The area which is now Department of Coronel Felipe Varela, was inhabited by the Diaguita - Chapayane indians who lived in the village of Guandacol. The Spaniards came to the Bermejo Valley around 1634, but their occupation was resisted by the indians of Guandacol until 1636, when the indians were punished for their resistence by Don Geronimo Luis de Cabrera, who banished them from their lands and send them to the hills of the Famatina mountain range. Many died in their journey to the new land, and the few who survived settled in a new location. The old land of the Guandacol indians was reclaimed in 1649 by General Pedro NicolÃ¡s Brizuela, and was the land officially given back to the them on January 25 in 1650.
At the beginning of the 17th Century, there was a settlement of white people that can be considered as the first inhabitants of Hornillos, present day Villa UniÃ³n. They lived in peace with the local indigenous population, which were living in the region after being exiled from their lands.
In about 1750, three families from Western Chile came to the region and settled in Guandacol, but for unknown reasons left and settled down in Los Hornillos, which today is Villa UniÃ³n. Los Hornillos takes its name from the kilns that the locals used on the banks of the Bermejo River to bake homemade bread.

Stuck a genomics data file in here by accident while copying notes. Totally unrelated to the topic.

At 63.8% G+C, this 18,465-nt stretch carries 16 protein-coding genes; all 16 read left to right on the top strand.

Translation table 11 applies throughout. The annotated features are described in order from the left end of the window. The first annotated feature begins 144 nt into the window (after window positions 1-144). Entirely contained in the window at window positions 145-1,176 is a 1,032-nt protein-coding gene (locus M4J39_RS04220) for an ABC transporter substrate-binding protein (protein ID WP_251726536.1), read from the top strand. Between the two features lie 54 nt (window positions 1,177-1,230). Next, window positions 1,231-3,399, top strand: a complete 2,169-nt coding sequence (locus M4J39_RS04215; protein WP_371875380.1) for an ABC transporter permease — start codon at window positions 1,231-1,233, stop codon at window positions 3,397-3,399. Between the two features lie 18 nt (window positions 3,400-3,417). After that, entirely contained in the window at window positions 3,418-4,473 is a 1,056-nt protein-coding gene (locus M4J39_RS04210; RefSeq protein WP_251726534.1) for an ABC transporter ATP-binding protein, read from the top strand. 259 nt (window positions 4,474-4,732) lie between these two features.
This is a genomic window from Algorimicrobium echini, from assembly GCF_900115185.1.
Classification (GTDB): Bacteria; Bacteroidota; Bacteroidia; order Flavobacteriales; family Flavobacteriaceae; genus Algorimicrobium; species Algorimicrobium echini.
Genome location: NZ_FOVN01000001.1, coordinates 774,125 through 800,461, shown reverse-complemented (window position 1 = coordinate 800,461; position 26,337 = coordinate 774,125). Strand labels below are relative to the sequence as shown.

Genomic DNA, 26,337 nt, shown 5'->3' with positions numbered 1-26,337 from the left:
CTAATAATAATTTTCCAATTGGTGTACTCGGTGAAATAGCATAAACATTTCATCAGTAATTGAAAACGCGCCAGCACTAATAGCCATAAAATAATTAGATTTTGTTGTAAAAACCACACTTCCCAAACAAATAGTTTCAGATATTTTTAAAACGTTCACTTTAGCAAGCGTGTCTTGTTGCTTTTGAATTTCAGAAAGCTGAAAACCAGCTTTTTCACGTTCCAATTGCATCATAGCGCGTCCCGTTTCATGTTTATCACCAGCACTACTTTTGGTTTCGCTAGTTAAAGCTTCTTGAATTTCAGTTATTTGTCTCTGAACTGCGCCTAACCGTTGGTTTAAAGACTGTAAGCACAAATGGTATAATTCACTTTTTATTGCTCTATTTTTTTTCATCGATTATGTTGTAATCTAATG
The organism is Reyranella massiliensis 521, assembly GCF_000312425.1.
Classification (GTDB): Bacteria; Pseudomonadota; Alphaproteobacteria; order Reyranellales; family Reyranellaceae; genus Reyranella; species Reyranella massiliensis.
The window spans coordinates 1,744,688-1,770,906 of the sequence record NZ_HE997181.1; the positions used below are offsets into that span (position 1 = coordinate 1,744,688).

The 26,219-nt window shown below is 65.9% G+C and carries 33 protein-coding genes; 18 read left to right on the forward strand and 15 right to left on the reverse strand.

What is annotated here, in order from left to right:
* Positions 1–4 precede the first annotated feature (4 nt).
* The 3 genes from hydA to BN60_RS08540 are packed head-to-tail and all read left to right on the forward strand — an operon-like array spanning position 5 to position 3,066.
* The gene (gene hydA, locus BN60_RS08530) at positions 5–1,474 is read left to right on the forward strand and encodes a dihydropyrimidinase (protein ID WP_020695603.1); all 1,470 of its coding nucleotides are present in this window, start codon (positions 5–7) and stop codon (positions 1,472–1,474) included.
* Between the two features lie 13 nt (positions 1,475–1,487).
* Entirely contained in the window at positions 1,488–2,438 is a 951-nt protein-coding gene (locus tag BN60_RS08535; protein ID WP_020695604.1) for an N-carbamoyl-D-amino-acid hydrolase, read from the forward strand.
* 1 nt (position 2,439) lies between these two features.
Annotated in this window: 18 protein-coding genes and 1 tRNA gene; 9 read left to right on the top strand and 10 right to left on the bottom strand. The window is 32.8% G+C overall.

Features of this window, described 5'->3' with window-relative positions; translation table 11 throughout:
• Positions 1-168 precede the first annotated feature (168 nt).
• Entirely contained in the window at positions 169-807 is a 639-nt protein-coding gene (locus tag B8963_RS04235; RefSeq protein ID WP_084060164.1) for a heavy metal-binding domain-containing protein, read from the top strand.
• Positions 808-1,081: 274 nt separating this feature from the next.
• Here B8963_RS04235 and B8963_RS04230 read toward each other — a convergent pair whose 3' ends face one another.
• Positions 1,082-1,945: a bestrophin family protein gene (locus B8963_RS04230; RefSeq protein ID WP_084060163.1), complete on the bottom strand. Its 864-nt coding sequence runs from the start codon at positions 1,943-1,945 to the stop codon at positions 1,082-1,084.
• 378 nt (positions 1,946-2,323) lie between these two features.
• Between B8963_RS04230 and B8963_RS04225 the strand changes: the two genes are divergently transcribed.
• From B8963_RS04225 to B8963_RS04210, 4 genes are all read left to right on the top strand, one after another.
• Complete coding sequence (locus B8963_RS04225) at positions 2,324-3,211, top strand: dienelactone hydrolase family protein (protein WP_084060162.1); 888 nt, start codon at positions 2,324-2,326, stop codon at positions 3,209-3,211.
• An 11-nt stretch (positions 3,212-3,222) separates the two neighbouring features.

Los Hornillos becomes Villa UniÃ³n: On December 1 of 1869, the province was divided into twelve departments, which specified the limits of Departamento Guandacol, making Villa Guandacol the main town of the department and Los Hornillos was a district within the new department. On September 9 of 1881, the name of Departamento Guandacol is changed into Departamento General Lavalle and the main settlement was now Los Hornillos, whose name was changed into Villa UniÃ³n.
The name Villa UniÃ³n takes it's significance from the three Chilean families who were expelled from Guandacol and moved to Los Hornillos in 1880, where the local residents did not only give them protection, but also gave them ownership of land so that they could settle down. Therefore, Villa UniÃ³n represents the cohension and commitment among the families of these two peoples - "The Village of Union".
The town used to be centralized around the area where now is Hospital Zonal Dr. Eduardo SalomÃ³n Neira, due to the 1854 earthquake which left the town in ruins and the locals were forced to move their settlement a little north. The village of Villa UniÃ³n consisted of three major streets, arranged in a North - South manner. The main street today is Avenida NicolÃ¡s Davila.